Growing and eating ocas (Oxalis Tuberosa)

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What are ocas?

Ocas (Oxalis tuberosa), grown commercially in New Zealand where it is known as Yam, is a tuber root crop from the Andes where it is a staple food, second only to potatoes.
Ocas belong to the Wood sorrel family.

Why grow ocas?

They are very easy to grow, give good yields, and are delicious to eat. And they even make a nice decorative border, with lots of flowers in late summer and early autumn!
They are still relatively unknown in Europe and are not grown commercially outside their native Andes, except in New Zealand, but this is starting to change.  Dennis Cotter, of Cafe Paradisio fame, gives a few recipes for them in his last book "Wild garlic, gooseberies... and me", so they are a good crop to start growing now.
They store very well throughout the winter. Tubers left on a shelf in a shed were still perfectly edible in April, and grew when planted.
They are desease free, and you can save your own tuber seeds from year to year.
Oca tubers

How to grow ocas?

Ocas are very easy to grow. They don't suffer from blight and seem to be very disease and pest resistant. The only thing required  to grow oca is patience: they need a long growing season as the tubers don't start growing before the Autumn equinox. For that reason, they may not be suitable in areas where there's early frost, as this will kill them before the tubers have properly developed.
Ocas are basically grown like potatoes, although they are  more shade tolerant, and in fact, will do better in partial shade. Plant them out after the last frost, at 40 - 50 cm spacing and at a depth of 5cm, and wait. After a few weeks, small stalks with clover like leaves will appear. Give them a weeding once they are big enough, and after about two months, earth up the stalks (this is optional, but recommended as it increases yields). That's all there is to do until the first frost kills the plants in November or December. Wait for about a week after the plans have died, then dig the tubers up. If you don't have early frost, let them in the ground till early December for the biggest yield. You can pluck a few leaves throughout the summer to add to your green salads.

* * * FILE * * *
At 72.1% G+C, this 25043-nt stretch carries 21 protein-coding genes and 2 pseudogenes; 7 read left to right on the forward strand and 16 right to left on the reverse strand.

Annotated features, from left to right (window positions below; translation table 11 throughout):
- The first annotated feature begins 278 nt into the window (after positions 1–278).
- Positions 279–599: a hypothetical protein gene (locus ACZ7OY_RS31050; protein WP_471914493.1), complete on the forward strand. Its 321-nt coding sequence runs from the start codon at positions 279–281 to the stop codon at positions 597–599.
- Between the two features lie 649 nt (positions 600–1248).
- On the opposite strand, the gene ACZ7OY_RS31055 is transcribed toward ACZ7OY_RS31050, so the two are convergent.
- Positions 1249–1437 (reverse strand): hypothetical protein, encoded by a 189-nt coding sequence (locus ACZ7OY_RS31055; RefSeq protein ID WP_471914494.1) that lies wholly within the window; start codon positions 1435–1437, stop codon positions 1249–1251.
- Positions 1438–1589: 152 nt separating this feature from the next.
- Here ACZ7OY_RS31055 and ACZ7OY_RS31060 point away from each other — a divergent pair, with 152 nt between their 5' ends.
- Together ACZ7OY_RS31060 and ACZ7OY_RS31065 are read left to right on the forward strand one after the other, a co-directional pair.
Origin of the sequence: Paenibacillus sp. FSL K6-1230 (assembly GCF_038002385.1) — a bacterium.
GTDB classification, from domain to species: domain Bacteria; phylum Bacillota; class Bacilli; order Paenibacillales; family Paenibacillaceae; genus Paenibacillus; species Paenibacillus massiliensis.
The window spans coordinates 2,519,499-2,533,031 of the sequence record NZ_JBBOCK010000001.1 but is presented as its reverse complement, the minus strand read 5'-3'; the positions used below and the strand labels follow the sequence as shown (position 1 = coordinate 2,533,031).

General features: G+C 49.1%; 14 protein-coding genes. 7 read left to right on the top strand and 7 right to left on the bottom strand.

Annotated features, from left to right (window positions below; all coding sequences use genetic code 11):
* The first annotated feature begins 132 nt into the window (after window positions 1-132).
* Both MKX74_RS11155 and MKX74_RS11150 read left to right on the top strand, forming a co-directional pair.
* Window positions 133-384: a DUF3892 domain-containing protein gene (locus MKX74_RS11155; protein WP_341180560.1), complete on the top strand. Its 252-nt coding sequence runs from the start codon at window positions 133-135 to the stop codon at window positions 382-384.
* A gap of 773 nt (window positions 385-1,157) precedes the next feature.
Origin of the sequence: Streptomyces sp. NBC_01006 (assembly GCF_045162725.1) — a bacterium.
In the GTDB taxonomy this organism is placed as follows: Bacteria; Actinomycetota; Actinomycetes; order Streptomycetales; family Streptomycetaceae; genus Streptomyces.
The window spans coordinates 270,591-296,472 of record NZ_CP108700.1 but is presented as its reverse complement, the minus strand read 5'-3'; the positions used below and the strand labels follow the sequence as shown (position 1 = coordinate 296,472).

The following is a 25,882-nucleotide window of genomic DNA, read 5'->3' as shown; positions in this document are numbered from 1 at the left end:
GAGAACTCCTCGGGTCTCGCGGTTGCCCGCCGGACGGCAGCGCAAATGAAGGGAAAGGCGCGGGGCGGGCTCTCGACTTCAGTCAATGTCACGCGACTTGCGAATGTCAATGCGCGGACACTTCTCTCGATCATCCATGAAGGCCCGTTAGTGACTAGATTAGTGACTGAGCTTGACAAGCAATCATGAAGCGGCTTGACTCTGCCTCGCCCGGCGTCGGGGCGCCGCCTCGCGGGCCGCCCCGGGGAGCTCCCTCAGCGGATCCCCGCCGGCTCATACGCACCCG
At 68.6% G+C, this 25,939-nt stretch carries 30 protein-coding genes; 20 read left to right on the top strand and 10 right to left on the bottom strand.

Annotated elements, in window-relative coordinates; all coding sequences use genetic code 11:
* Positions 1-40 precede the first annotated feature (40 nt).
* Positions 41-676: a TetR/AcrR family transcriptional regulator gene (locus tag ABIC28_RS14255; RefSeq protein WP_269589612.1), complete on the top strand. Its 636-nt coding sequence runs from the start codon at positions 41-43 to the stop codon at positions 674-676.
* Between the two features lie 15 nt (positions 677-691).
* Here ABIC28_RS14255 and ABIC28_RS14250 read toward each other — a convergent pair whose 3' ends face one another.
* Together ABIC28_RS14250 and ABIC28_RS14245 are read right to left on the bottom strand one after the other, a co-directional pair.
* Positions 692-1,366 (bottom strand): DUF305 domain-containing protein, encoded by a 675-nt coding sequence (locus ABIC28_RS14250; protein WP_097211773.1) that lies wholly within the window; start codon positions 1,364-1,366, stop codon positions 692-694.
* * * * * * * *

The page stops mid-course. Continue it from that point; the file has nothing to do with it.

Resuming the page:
Yields are on a par with that of potatoes.

How do I get started growing ocas?

You need to get tubers for planting!
Tuber seeds of plants naturalised to Ireland are available from Macala farm and can be posted to Ireland, the UK or anywhere in the EU. 
The 2014 harvest is just in. This year, we are mostly harvesting a red variety which we have been growing successfully for the past 8 years, and which has shown good disease and slug resistance and gives good yields. We also have a small amount of an orange and a white variety, and have a limited amount of both available. We will include them on request if possible.
You can get seed tubers by sending me a donation of  7.50 euros if you are in Ireland, 10 euros if you are in the UK or anywhere in the EU (we do not ship outside the EU). In exchange, we will send you by post 100 g of seed tubers (about 8-10 tubers, enough to plant 2 square meters), ready for planting in the spring of 2015.
If you send me more, we'll send more tubers, but please don't send more than 30 euros without checking availability by email first.
Click on the Paypal button below to donate by credit card. Please specify if you want only red ocas, or a mixture of varieties (if available), and don't forget to enter a shipping address (in the Add special instructions to the seller field).

How to eat ocas?

Ocas are very versatile vegetables.
They have a slightly tangy taste and a delicious crunchy texture when raw. It is a good idea to leave them in the sun for a few days once dug, as this sweetens the flavour. The texture gets more floury, and the flavour sweeter, once  they are cooked. They can be used raw in salads, stir fried, cooked in curries, stews or soups, steamed (and served with butter or honey) or brushed up with olive oil and roasted (the best way if you ask me). Oca cooks more quickly than potatoes or even sweet potatoes, so checki early on if they are done.
There's no need to peel them, just wash them (which is easy thanks to their slightly waxy skins).
The leaves can also be eaten and make an interesting addition to a green salad (although you shouldn't eat too much of them as they contain oxalic acid).

Oca links

The Real Seed catalogue (sells oca tuber seeds)
Information on growing ocas down under :)

Gardening links

Organic Gardening - A guide to organic gardening - information on plants, soil preparation, fertilizing, mulching and more!  
Avant-Gardening: Creative Organic Gardening, using sustainable organic gardening as a medium for creative expression and spiritual growth
Irish seed savers association, working to preserve biodiversity in Ireland
Agroforestry research trust